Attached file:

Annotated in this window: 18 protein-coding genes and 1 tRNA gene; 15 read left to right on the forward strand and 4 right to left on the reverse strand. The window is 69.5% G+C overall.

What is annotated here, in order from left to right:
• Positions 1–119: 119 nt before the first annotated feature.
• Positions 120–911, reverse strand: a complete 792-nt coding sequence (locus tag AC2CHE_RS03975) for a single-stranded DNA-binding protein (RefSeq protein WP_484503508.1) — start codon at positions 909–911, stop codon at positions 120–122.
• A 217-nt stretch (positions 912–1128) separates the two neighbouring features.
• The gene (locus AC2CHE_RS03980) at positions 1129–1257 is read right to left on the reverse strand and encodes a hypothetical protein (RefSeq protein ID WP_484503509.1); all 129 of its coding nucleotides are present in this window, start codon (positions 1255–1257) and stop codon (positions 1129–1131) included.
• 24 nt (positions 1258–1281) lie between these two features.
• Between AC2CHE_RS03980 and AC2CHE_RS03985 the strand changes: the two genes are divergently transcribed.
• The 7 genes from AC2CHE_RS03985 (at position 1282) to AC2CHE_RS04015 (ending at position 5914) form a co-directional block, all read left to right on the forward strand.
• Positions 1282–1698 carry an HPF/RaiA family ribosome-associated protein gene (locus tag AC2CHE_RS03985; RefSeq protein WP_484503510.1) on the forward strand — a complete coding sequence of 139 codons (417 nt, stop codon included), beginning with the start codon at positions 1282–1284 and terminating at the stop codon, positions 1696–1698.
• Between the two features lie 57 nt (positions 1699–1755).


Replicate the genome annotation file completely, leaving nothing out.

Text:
Annotated in this window: 18 protein-coding genes and 1 tRNA gene; 15 read left to right on the forward strand and 4 right to left on the reverse strand. The window is 69.5% G+C overall.

What is annotated here, in order from left to right:
• Positions 1–119: 119 nt before the first annotated feature.
• Positions 120–911, reverse strand: a complete 792-nt coding sequence (locus tag AC2CHE_RS03975) for a single-stranded DNA-binding protein (RefSeq protein WP_484503508.1) — start codon at positions 909–911, stop codon at positions 120–122.
• A 217-nt stretch (positions 912–1128) separates the two neighbouring features.
• The gene (locus AC2CHE_RS03980) at positions 1129–1257 is read right to left on the reverse strand and encodes a hypothetical protein (RefSeq protein ID WP_484503509.1); all 129 of its coding nucleotides are present in this window, start codon (positions 1255–1257) and stop codon (positions 1129–1131) included.
• 24 nt (positions 1258–1281) lie between these two features.
• Between AC2CHE_RS03980 and AC2CHE_RS03985 the strand changes: the two genes are divergently transcribed.
• The 7 genes from AC2CHE_RS03985 (at position 1282) to AC2CHE_RS04015 (ending at position 5914) form a co-directional block, all read left to right on the forward strand.
• Positions 1282–1698 carry an HPF/RaiA family ribosome-associated protein gene (locus tag AC2CHE_RS03985; RefSeq protein WP_484503510.1) on the forward strand — a complete coding sequence of 139 codons (417 nt, stop codon included), beginning with the start codon at positions 1282–1284 and terminating at the stop codon, positions 1696–1698.
• Between the two features lie 57 nt (positions 1699–1755).